AP

Originally published on Tue September 24, 2013 3:51 pm

Authorities have charged two more suspects in connection with last week's shooting in Chicago that wounded 13 people. Police believe that one of them, 22-year-old Tabari Young, was the one who severely wounded a toddler.

That brings to four the number of people charged in connection with the mass shooting Thursday at Cornell Square Park on the city's South Side. Police say it was gang-related.

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13.7: Cosmos And Culture
12:15 pm
Tue September 24, 2013

Is Science Value-Free?

iStockphoto.com

According to a venerable way of thinking about science and its place in our lives, science is value-free. Science sets its sights on the facts. It is interested in the way the world is apart from inherently subjective matters of interpretation. Science can learn the facts without needing to take a stand on values. Science needn't concern itself with tedious and undecidable debates about matters of value.

But is this true?

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Shots - Health News
11:28 am
Tue September 24, 2013

How Will Exchanges Change Options For Kids' Health Coverage?

I've got some more health care questions for you.
iStockphoto.com

Originally published on Tue September 24, 2013 3:53 pm

As the scheduled launch of the state health insurance marketplaces on Oct. 1 approaches, many parents have questions about covering their children. Here are a few we got recently.

I am a divorced dad who has responsibility for maintaining my 15-year-old daughter's health insurance. It was easy when I was working and had a corporate health plan. Now that I am retired and covered by Medicare, I am looking for alternatives when the new exchanges open. Can I buy health insurance for just my underage daughter on these new exchanges?

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The Two-Way
10:12 am
Tue September 24, 2013

Home Prices Rise At Best Pace In Seven Years

This home was under contract last month in Chicago.
Scott Olson Getty Images

Originally published on Tue September 24, 2013 12:02 pm

Led by more strong gains in Las Vegas, San Francisco, San Diego and Los Angeles, home prices in major U.S. cities were up just more than 12 percent on average in July vs. July 2012, according to the latest S&P/Case-Shiller Home Price Indices report.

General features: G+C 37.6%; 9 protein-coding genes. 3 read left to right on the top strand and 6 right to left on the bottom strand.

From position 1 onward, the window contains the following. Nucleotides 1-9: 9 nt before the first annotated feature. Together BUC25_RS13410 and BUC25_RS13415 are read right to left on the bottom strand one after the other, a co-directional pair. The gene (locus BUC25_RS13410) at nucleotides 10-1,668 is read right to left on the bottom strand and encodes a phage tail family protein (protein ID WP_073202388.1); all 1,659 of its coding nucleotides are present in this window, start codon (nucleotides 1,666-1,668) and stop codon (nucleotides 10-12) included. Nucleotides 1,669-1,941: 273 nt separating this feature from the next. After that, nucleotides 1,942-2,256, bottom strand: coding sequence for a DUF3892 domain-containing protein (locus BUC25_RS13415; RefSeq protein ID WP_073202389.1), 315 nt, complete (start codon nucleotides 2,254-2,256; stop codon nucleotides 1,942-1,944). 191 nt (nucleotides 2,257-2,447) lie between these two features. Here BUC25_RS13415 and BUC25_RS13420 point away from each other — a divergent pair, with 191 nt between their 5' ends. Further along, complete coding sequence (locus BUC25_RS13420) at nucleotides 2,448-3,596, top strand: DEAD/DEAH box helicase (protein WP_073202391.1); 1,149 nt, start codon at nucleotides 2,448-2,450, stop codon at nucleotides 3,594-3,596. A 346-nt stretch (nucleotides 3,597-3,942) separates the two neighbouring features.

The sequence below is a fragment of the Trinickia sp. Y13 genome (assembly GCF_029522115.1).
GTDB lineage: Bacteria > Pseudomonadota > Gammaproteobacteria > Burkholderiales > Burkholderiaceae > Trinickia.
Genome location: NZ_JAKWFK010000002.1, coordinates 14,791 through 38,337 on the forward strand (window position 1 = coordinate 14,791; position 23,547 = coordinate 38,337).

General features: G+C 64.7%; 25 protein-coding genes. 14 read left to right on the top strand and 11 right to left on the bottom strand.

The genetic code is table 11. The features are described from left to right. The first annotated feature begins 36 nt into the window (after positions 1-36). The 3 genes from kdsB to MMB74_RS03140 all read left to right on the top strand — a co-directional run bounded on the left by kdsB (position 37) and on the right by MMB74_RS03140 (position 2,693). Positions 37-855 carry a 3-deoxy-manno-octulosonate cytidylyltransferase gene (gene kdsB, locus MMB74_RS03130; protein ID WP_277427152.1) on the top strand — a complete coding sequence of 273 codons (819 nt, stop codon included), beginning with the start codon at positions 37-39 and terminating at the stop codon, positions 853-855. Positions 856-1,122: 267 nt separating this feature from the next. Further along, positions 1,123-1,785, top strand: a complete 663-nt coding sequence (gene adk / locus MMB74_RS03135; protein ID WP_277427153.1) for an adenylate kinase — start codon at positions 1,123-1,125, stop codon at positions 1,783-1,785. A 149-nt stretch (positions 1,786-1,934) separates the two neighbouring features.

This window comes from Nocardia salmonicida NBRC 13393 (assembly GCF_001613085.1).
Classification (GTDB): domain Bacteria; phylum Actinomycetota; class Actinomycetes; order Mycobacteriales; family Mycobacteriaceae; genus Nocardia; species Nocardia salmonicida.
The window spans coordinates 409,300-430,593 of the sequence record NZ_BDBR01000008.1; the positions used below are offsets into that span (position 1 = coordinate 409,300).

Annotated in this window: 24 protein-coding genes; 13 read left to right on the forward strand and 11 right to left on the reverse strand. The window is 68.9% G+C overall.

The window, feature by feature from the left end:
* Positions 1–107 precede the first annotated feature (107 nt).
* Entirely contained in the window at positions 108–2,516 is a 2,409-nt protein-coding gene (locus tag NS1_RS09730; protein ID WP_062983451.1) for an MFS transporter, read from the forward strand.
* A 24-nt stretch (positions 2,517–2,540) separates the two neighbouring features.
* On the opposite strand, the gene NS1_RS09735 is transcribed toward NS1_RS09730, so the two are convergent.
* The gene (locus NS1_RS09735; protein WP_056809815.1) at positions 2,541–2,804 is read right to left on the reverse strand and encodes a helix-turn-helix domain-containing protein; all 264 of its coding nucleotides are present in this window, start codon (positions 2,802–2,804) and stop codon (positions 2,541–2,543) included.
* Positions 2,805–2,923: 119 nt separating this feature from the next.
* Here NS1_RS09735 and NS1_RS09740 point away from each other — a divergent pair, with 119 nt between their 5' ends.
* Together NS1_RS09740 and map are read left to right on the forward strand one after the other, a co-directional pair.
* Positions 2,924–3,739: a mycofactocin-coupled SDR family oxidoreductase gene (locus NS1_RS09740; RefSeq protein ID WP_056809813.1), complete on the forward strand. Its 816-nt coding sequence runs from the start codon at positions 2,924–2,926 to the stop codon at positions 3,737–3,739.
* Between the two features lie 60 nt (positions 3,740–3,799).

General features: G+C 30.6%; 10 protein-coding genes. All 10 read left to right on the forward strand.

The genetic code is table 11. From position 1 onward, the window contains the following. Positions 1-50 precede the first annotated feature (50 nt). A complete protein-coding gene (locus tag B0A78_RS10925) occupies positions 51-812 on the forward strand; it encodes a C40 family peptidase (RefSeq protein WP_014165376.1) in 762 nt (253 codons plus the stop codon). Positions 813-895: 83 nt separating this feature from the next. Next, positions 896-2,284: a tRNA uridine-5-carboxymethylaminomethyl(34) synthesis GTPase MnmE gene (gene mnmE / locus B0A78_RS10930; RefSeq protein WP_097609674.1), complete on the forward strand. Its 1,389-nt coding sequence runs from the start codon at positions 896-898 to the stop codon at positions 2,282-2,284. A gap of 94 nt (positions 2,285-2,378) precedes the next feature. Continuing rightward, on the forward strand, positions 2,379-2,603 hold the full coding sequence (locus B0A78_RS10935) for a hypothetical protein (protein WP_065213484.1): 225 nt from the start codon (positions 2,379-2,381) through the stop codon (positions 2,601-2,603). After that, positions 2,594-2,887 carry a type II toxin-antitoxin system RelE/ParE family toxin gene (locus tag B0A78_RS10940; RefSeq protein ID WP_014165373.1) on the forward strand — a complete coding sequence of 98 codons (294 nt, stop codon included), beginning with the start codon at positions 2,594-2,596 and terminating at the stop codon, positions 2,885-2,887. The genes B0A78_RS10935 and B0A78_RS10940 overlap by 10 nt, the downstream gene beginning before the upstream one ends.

The average increase was the largest since February 2006, Reuters adds, and is yet another sign that the housing sector is among the economy's strongest sectors.

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The Two-Way
10:10 am
Tue September 24, 2013

U.N. Must Battle 'Cold Logic Of Mass Graves,' Obama Says

President Obama addresses the 68th session of the United Nations General Assembly at the United Nations in New York.
Timothy Clary AFP/Getty Images

Originally published on Thu September 26, 2013 3:09 pm

While conceding that nations will disagree about when and how to step in as "tyrants ... commit wanton murder," President Obama told the U.N. General Assembly on Tuesday that "we must get better" at preventing atrocities.

The president again laid out his case for strong international action to hold Syrian President Bashar Assad accountable for his regime's alleged use of chemical weapons. Then Obama told world leaders that:

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The Two-Way
10:01 am
Tue September 24, 2013

Dozens Killed By Strong Quake In Southwestern Pakistan

A U.S. Geological Survey map showing the location of Tuesday's earthquake in Pakistan.
USGS.gov

Originally published on Tue September 24, 2013 1:14 pm

(This post last updated at 1:00 p.m. ET)

A strong, 7.7-magnitude earthquake in southern Pakistan on Tuesday has killed at least 45 people, according to Reuters. The U.S. Geological Survey says the initial temblor was followed by several aftershocks — one of them a 5.9-magnitude.

The affected area is reportedly about 145 miles southeast of Dalbandin in Pakistan's western province of Baluchistan.

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The Two-Way
8:13 am
Tue September 24, 2013

Top Stories: Kenyan Attack Latest; Obama At The U.N.

Originally published on Tue September 24, 2013 10:08 am

Good morning, here are our early stories:

-- Kenyan Crisis Continues, Death Toll May Rise.

-- Will U.S. And Iranian Leaders Cross Paths At U.N.?

And here are more early headlines:

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The Two-Way
7:59 am
Tue September 24, 2013

UPDATED: Obama And Iranian President Rouhani Will Not Meet

Iranian President Hassan Rouhani during an interview with NBC — part of a charm offensive ahead of his visit to the U.N. General Assembly.
Rouzbeh Jadidoleslam AP

Originally published on Tue September 24, 2013 3:59 pm

  • On 'Morning Edition': NPR's Ari Shapiro on what President Obama will tell the U.N.

Update at 3:07 p.m. ET. Leaders Will Not Meet:

After intense speculation that the United States and Iran were on the verge of making history today by coordinating a meeting between President Obama and new Iranian President Hassan Rouhani, there came word this afternoon that the two would not meet during the ceremonies surrounding the opening session of the U.N. General Assembly.